Footwear firms do a better job meeting direct customer needs than apparel retailers on two fronts — average delivery time and lower average free shipping threshold — but even shoe companies can show improvement.
That’s the conclusion from AlixPartners, which surveyed 1,016 direct customers to see how retailers by segment are competing with Amazon. The four segments are footwear, special apparel retailers, department stores and off-pricers.
The consulting firm found that the maximum acceptable delivery time fell 13 percent since 2012 to 4.8 days. And at 5.6 business days, footwear firms are still below the mark. It also found that free or low-cost shipping isn’t an automatic guarantee of increased revenue or profits. Yet offering free shipping as part of loyalty rewards programs could help increase customer engagement, as well as with the collection of customer data for targeted communications.
Of the 10 firms evaluated in the footwear segment, the average delivery commitment was 5.6 business days, with the free shipping minimum on orders starting at $24.99. The range of standard ground charges began at $4.95 and climbed as high as $13.98. The survey found that two of the footwear retailers evaluated also bundled free shipping as a key reward in their loyalty programs, which included both standard and premier levels.
In specialty apparel, the average delivery commitment for the 11 companies surveyed was six business days, with the range of free shipping minimums on orders that began at $40. The standard ground charge began at $4.95 up through $7. AlixPartners said the shortest delivery commitment was three days, while the longest was eight days. While specialty retailers are continuing to ramp up their e-commerce offerings, they are also slowly adapting to the channel, AlixPartners concluded.
The department store channel — nine were evaluated — wasn’t that different from their specialty retail counterpart: long average delivery time of six business days and a slightly higher minimum starting order for free shipping at $49. The standard ground charge began at $6.25.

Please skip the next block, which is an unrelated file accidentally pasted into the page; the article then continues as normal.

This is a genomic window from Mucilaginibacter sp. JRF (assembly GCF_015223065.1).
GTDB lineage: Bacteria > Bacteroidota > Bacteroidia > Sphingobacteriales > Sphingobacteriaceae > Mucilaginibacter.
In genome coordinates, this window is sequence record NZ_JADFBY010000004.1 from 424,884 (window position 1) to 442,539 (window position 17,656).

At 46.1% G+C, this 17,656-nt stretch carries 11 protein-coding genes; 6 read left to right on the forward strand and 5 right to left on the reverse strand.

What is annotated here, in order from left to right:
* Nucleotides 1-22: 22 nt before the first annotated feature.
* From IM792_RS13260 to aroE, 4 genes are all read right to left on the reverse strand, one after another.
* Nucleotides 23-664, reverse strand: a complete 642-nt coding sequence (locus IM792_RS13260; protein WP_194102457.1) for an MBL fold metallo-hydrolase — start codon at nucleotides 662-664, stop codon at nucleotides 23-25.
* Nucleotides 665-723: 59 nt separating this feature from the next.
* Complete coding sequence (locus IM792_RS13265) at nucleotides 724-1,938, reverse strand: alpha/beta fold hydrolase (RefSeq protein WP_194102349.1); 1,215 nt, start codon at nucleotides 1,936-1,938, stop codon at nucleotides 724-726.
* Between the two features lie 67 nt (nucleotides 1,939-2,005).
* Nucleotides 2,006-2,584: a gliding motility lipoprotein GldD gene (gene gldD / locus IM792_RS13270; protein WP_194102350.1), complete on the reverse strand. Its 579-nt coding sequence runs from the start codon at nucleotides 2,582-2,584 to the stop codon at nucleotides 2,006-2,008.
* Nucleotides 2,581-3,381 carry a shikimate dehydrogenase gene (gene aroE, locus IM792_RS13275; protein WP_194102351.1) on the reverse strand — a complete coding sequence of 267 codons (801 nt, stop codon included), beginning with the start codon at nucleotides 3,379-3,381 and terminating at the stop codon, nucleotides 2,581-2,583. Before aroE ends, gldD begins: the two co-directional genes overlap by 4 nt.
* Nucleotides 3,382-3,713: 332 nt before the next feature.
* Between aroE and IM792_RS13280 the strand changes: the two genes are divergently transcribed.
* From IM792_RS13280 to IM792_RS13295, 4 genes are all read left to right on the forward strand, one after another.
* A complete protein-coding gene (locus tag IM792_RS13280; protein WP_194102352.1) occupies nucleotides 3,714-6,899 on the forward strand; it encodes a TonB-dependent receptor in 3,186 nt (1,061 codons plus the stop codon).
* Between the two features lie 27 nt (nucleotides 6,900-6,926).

Other “tricks” gave department stores a slight edge, the consulting firm concluded. According to AlixPartners, “Many are using their physical locations to try to create a better customer experience for online shoppers.” Those “tricks” include buy-online pick-up in store; reserve online, try on in store, and the newer curbside pick-up option. The consulting firm said these options can “minimize both the time it takes for customers to receive online orders, and the amount of inventory returned from online shopping.” While AlixPartners said customers don’t widely use these options now, it might be a way to bridge the gap between online and retail shopping or drive customers in-store so retailers have the opportunity to sell them additional products.
For the off-price channel, the average delivery time for the six surveyed was 5.9 days, while the free shipping minimum began on orders that were at least $49. The standard ground charge began at $5.75. AlixPartners said the off-price retailers didn’t appear to be moving aggressively toward Amazon’s two-day free-shipping plan, but that likely wasn’t a liability since the channel relies heavily on in-store sales and the in-person bargain hunting experience. That also makes e-commerce revenue typically a low percentage of overall sales.
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